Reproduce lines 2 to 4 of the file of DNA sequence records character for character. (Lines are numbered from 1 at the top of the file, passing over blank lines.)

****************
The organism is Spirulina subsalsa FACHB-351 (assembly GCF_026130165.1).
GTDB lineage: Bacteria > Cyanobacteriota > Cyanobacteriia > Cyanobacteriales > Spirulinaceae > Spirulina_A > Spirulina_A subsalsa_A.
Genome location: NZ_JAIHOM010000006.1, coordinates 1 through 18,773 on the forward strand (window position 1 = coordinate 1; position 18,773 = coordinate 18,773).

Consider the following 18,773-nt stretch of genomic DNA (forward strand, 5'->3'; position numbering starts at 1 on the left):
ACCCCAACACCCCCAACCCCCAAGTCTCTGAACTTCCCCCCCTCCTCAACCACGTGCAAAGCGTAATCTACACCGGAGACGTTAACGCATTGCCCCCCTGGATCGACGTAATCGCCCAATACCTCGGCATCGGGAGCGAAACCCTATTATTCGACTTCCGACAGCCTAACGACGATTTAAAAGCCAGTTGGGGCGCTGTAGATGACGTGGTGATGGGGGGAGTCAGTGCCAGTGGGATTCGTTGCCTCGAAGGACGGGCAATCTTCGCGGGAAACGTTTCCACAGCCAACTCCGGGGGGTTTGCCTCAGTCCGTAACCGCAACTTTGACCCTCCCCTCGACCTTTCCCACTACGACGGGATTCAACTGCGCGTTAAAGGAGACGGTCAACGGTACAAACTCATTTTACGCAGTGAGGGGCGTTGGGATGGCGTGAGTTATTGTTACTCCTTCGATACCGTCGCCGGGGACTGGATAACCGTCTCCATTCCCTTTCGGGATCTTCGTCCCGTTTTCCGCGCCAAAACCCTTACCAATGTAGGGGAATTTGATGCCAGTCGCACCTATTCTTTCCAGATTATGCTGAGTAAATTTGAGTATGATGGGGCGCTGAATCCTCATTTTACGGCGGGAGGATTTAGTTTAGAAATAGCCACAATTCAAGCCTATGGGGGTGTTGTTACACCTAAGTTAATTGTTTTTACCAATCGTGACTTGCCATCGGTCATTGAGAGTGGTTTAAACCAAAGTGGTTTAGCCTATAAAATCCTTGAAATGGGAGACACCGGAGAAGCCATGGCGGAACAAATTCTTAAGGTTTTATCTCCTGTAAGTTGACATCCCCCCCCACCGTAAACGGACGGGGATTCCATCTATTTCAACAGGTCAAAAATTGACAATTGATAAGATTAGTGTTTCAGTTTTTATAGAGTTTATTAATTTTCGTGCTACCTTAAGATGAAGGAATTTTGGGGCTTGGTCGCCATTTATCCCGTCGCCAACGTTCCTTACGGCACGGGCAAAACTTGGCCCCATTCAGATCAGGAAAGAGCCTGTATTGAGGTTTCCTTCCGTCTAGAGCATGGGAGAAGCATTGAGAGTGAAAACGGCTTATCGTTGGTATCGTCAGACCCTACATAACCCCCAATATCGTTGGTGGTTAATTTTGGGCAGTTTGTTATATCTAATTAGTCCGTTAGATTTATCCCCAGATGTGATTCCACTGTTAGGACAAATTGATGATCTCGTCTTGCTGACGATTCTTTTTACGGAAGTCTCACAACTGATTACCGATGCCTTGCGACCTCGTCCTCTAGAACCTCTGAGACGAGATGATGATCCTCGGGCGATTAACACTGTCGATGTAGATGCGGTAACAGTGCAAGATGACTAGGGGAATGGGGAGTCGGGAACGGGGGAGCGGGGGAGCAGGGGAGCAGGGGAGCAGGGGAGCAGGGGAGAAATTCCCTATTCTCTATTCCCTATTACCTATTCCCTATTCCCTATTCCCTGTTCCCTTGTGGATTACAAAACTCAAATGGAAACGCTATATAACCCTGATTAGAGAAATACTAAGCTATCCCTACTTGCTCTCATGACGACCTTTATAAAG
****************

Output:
GTDB lineage: Bacteria > Cyanobacteriota > Cyanobacteriia > Cyanobacteriales > Spirulinaceae > Spirulina_A > Spirulina_A subsalsa_A.
Genome location: NZ_JAIHOM010000006.1, coordinates 1 through 18,773 on the forward strand (window position 1 = coordinate 1; position 18,773 = coordinate 18,773).

Consider the following 18,773-nt stretch of genomic DNA (forward strand, 5'->3'; position numbering starts at 1 on the left):